I created custom images on each successfully. and I created windows emergency boot disks (CDs one is 64 bit the old one is 32 bit)

    The old 32 bit booted fine but could not find the image on a second Hard drive I have on the computer. It doesn't seem to see the drive at all (though the drive is just fine) Therefore it cannot find the Image.

    On the New 64 bit machine, believe it or not, I just cannot get the darn computer to boot from the CD. Even though the CD was built by a Win 8 utility. Tried the standard Dell F12 during boot, and F2, No good. It continuously goes straight to Win 8. I only want to try this to see if it can find the custom image. Insurance is no good if it doesn't work.

    I suspect that it is UFEI interfering with a boot from the Windows Emergency CD. Problem is: How to get it to work?

  9. #8
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    Dear Fred,

    I ran into a problem after a custom image restore in Windows 8. Th File explorer is not responsive after the restore. Don't any body has encounter this problem?

    Paul Cheuk.

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    Dear Fred,
    Thanks for writing about creating customized recovery images for Win8. For the absolutely most reliable recovery images, would an inert image made by an external application (such as BootIt® Bare Metal - Disk Imaging, http://www.terabyteunlimited.com/bootit-bare-metal.htm) be a wise choice?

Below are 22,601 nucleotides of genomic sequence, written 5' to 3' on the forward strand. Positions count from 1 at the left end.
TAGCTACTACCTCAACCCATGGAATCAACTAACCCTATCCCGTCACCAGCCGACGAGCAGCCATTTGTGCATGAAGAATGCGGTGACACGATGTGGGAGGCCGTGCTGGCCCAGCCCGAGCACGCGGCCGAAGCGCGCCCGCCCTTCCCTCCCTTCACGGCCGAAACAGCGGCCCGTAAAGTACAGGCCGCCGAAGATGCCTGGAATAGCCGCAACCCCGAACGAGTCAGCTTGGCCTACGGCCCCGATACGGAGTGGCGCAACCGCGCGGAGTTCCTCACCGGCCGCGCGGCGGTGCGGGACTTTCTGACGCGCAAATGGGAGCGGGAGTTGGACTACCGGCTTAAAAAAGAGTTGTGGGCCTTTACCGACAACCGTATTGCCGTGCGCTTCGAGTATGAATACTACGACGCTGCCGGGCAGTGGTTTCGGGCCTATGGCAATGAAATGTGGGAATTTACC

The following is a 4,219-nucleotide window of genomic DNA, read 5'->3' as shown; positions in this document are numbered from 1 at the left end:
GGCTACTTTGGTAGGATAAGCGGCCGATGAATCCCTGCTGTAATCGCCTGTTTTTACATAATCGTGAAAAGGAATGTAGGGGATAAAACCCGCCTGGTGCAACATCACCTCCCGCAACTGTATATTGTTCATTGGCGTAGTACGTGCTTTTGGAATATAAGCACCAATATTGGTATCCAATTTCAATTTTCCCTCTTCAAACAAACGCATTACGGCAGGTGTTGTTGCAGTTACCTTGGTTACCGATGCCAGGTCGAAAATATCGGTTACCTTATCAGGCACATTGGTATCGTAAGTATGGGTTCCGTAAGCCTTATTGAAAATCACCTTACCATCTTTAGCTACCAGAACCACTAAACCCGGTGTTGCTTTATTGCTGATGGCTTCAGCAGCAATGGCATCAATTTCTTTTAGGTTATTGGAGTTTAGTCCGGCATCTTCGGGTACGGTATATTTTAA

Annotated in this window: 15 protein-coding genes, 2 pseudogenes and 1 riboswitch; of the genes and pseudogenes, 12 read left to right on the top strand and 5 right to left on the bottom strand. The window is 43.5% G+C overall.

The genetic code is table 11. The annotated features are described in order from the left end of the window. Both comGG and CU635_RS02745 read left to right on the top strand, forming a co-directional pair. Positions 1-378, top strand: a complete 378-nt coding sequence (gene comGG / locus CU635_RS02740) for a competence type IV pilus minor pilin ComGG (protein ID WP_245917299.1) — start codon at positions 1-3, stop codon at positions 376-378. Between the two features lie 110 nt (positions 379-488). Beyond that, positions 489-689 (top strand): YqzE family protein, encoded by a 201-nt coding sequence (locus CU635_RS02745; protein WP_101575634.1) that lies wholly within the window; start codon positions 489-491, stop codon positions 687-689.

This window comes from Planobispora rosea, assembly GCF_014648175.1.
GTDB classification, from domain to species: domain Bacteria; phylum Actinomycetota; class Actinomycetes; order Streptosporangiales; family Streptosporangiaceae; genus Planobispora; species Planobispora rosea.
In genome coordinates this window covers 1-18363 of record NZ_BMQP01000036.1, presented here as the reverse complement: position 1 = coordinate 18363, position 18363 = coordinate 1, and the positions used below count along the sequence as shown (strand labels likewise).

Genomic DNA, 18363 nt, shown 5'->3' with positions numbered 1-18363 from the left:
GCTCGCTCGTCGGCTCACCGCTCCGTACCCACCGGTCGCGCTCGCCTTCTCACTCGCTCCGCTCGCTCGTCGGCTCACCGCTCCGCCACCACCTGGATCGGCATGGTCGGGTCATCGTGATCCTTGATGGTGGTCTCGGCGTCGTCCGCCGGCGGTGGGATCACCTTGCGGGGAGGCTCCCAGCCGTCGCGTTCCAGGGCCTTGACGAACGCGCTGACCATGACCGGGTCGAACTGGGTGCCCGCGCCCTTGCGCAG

11. #10
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    Microsoft knows that Third party image creation and restoration apps are more popular than anything they've previously created.
    I myself have given MS created solutions a try throughout the years but have always found them to be too limited.

    The bottom line here is finding a product that works for you and at least has some degree of "staying power".

    Recimg is just Microsoft's latest tool and who knows how long or if they will continue to support it.
    Since it is largely a dos, or command line tool, I suspect it will see longer life than it's previous "backup and restore" imaging app.
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    Invest a little time and energy in a well thought out BACKUP regimen and you will have minimal down time, and headache.

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  12. #11
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    HUGE IMAGE SIZE WARNING

    I noted the first time I used recimg on a clean Win 8.1 install, I had a wim of around 5 GB. After installing a few apps and making a few minor other changes (I thought), I had a wim of 20+ GB. I was a bit shocked by the size increase, but I forged ahead and installed more of my "baseline" apps. I also started using "powercfg -h off" to turn off the hibernation file (hiberfil.sys) before running recimg.

    Only days later did I realize what had happened. I "moved" several of my default user folders to other locations. For the "downloads" folder, I pointed to my home server's "software" folder. I did not realize that Win 8 automatically sets up offline cache for any folders that are moved to network locations. So, my 18 GB offline cache (Windows default size for my 111 GB SSD) had filled up by attempting to cache my entire \\server\software folder locally!

    It turns out I needed to set a Registry key to tell Win 8 *not* to auto-cache network "shell folders" and then I had to add another key to "format" the offline cache folder to clear out the unwanted junk.

    A bit of a pain, but my wim files are back to being *much* smaller now. (Frankly, I think it's stupid that offline cache folder(s) should be part of an image. While I'm at it, images should not include pagefile/hiberfil/search indexes/ and most caches.)